When Diets Don’t Work And What Does

When Diets Don’t Work And What Does

Eve Lahijani, Registered Dietitian Nutritionist http://www.vitamineve.com

Classic Wrap

As you probably noticed by now, diets don’t work.  At least not long term.   Furthermore, diets make us hungrier, have more cravings, and actually increase the likelihood of over eating!  In other words, diets backfire in the long term.  This is because food restriction can go against our biological and psychological wiring. 

In today’s information environment about what to eat and what not to eat, coupled with an endless array of food availability (types and quantity), mixed in with diet advice coming from every angle – it can be totally confusing about how to eat.

That’s why so many of us feel so bad about our eating!  We feel like we should be doing something that our bodies and minds are not designed to do.  AND/OR we just don’t know how or what to eat.  No wonder a survey about 2019 New Year’s resolutions published by Inc. has found diet and healthy eating is the #1 resolution for Americans.

So this year, instead of going on another diet, try something that is recommended by nutrition professionals across the US and is backed by science.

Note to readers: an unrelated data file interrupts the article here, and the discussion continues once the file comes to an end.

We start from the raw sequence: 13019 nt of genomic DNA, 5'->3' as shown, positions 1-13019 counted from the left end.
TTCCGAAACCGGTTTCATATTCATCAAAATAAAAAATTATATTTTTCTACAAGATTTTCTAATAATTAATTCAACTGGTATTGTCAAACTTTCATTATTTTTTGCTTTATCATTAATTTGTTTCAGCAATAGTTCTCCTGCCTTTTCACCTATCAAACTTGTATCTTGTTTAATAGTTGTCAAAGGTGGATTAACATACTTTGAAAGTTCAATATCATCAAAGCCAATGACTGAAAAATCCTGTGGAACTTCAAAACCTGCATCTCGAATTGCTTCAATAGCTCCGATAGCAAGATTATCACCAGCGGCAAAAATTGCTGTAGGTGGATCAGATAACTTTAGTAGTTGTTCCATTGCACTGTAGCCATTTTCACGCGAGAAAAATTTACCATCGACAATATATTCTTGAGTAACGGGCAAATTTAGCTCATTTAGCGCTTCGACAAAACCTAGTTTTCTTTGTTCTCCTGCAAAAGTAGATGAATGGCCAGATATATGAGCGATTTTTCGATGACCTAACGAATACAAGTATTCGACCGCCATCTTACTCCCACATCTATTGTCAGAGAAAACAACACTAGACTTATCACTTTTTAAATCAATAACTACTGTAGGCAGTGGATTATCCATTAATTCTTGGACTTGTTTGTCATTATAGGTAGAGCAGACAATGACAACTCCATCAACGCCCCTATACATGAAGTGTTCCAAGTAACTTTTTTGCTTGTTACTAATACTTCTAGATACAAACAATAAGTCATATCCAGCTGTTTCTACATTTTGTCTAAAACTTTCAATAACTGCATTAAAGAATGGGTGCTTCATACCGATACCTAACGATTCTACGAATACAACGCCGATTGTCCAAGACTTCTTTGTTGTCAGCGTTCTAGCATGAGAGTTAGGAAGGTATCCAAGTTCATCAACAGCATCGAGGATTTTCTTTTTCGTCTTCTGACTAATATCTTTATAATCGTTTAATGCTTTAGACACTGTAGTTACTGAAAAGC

• Learn how to listen to your body.  A key here is tuning into sensations of hunger and fullness and distinguishing them from other sensations like being bored, tired, stressed, etc.
  • Balance your meals; make sure most of your meals have proper nutrition so be sure to include:
Nutrient Sources
Protein chicken, fish, beef, eggs, Greek yogurt, beans, lentils, tofu, etc.
Complex Carbohydrates brown rice, whole grain bread (California Lavash whole grain products are work well), corn, peas, potatoes, pasta, fruit, beans, lentils
Vegetablescucumbers, broccoli, carrots, salad greens, Brussels sprouts, celery, zucchini, onions, mushrooms, bell peppers
Fat avocado, nuts, seeds, olive oil
Calcium milk, yogurt, cheese, fortified products like soymilk and almond milk
  • Create a plan for your breakfast, lunch and dinner.  Knowing what you are going to eat helps you stay focused on making those balanced choices.  If your meals are planned out over 4 hours apart, include a snack in between.
  • Hydrate about 8 cups a day, rest about 8 hours a night, move your body and other self-care basics are also key in staying healthy and eating well.
  • Buddy up – team up with a wellness partner, include, have a friend keep you accountable, or consider working with a professional Registered Dietitian Nutritionist.

Reading this article is a great start, good for you!  But don’t stop here – What is one small thing you can do to put this information to use?

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